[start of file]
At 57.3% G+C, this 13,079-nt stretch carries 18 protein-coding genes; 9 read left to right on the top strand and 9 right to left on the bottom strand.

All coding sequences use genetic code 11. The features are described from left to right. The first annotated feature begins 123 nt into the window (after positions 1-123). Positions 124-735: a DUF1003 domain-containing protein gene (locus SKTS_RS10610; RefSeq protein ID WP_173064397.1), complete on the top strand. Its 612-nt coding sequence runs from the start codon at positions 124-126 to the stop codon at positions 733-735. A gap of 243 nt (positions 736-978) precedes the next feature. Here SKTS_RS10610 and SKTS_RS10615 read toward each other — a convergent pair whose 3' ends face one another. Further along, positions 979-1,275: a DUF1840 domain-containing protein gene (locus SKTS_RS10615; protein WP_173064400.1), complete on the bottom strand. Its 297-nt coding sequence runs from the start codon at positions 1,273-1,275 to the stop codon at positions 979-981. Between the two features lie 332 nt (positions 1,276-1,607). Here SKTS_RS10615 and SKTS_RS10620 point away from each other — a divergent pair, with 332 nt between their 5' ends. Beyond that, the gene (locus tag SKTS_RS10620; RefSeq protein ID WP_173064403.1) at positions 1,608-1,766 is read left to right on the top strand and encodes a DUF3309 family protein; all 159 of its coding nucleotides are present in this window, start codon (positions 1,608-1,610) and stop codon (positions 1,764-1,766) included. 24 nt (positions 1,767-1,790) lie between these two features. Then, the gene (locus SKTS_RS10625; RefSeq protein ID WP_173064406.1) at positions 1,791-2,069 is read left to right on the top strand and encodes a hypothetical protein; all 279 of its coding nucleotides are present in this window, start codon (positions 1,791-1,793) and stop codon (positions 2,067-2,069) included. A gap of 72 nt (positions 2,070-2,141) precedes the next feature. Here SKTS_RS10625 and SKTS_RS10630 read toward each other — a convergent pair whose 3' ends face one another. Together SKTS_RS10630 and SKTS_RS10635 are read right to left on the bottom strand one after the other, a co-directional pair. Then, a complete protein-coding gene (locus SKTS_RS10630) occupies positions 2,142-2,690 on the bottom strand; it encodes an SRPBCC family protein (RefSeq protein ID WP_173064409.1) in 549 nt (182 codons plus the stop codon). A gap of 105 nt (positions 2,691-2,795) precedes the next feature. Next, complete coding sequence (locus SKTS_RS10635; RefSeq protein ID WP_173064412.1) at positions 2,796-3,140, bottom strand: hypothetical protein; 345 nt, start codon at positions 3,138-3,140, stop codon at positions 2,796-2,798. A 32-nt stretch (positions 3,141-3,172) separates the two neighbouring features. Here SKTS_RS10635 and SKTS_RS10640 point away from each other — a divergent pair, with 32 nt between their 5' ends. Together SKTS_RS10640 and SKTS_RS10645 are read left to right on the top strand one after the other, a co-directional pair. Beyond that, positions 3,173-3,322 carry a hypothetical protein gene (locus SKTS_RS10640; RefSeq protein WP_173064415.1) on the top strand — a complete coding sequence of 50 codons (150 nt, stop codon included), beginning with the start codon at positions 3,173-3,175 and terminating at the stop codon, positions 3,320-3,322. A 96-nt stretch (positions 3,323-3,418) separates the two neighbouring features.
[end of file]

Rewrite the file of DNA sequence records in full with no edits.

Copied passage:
At 57.3% G+C, this 13,079-nt stretch carries 18 protein-coding genes; 9 read left to right on the top strand and 9 right to left on the bottom strand.

All coding sequences use genetic code 11. The features are described from left to right. The first annotated feature begins 123 nt into the window (after positions 1-123). Positions 124-735: a DUF1003 domain-containing protein gene (locus SKTS_RS10610; RefSeq protein ID WP_173064397.1), complete on the top strand. Its 612-nt coding sequence runs from the start codon at positions 124-126 to the stop codon at positions 733-735. A gap of 243 nt (positions 736-978) precedes the next feature. Here SKTS_RS10610 and SKTS_RS10615 read toward each other — a convergent pair whose 3' ends face one another. Further along, positions 979-1,275: a DUF1840 domain-containing protein gene (locus SKTS_RS10615; protein WP_173064400.1), complete on the bottom strand. Its 297-nt coding sequence runs from the start codon at positions 1,273-1,275 to the stop codon at positions 979-981. Between the two features lie 332 nt (positions 1,276-1,607). Here SKTS_RS10615 and SKTS_RS10620 point away from each other — a divergent pair, with 332 nt between their 5' ends. Beyond that, the gene (locus tag SKTS_RS10620; RefSeq protein ID WP_173064403.1) at positions 1,608-1,766 is read left to right on the top strand and encodes a DUF3309 family protein; all 159 of its coding nucleotides are present in this window, start codon (positions 1,608-1,610) and stop codon (positions 1,764-1,766) included. 24 nt (positions 1,767-1,790) lie between these two features. Then, the gene (locus SKTS_RS10625; RefSeq protein ID WP_173064406.1) at positions 1,791-2,069 is read left to right on the top strand and encodes a hypothetical protein; all 279 of its coding nucleotides are present in this window, start codon (positions 1,791-1,793) and stop codon (positions 2,067-2,069) included. A gap of 72 nt (positions 2,070-2,141) precedes the next feature. Here SKTS_RS10625 and SKTS_RS10630 read toward each other — a convergent pair whose 3' ends face one another. Together SKTS_RS10630 and SKTS_RS10635 are read right to left on the bottom strand one after the other, a co-directional pair. Then, a complete protein-coding gene (locus SKTS_RS10630) occupies positions 2,142-2,690 on the bottom strand; it encodes an SRPBCC family protein (RefSeq protein ID WP_173064409.1) in 549 nt (182 codons plus the stop codon). A gap of 105 nt (positions 2,691-2,795) precedes the next feature. Next, complete coding sequence (locus SKTS_RS10635; RefSeq protein ID WP_173064412.1) at positions 2,796-3,140, bottom strand: hypothetical protein; 345 nt, start codon at positions 3,138-3,140, stop codon at positions 2,796-2,798. A 32-nt stretch (positions 3,141-3,172) separates the two neighbouring features. Here SKTS_RS10635 and SKTS_RS10640 point away from each other — a divergent pair, with 32 nt between their 5' ends. Together SKTS_RS10640 and SKTS_RS10645 are read left to right on the top strand one after the other, a co-directional pair. Beyond that, positions 3,173-3,322 carry a hypothetical protein gene (locus SKTS_RS10640; RefSeq protein WP_173064415.1) on the top strand — a complete coding sequence of 50 codons (150 nt, stop codon included), beginning with the start codon at positions 3,173-3,175 and terminating at the stop codon, positions 3,320-3,322. A 96-nt stretch (positions 3,323-3,418) separates the two neighbouring features.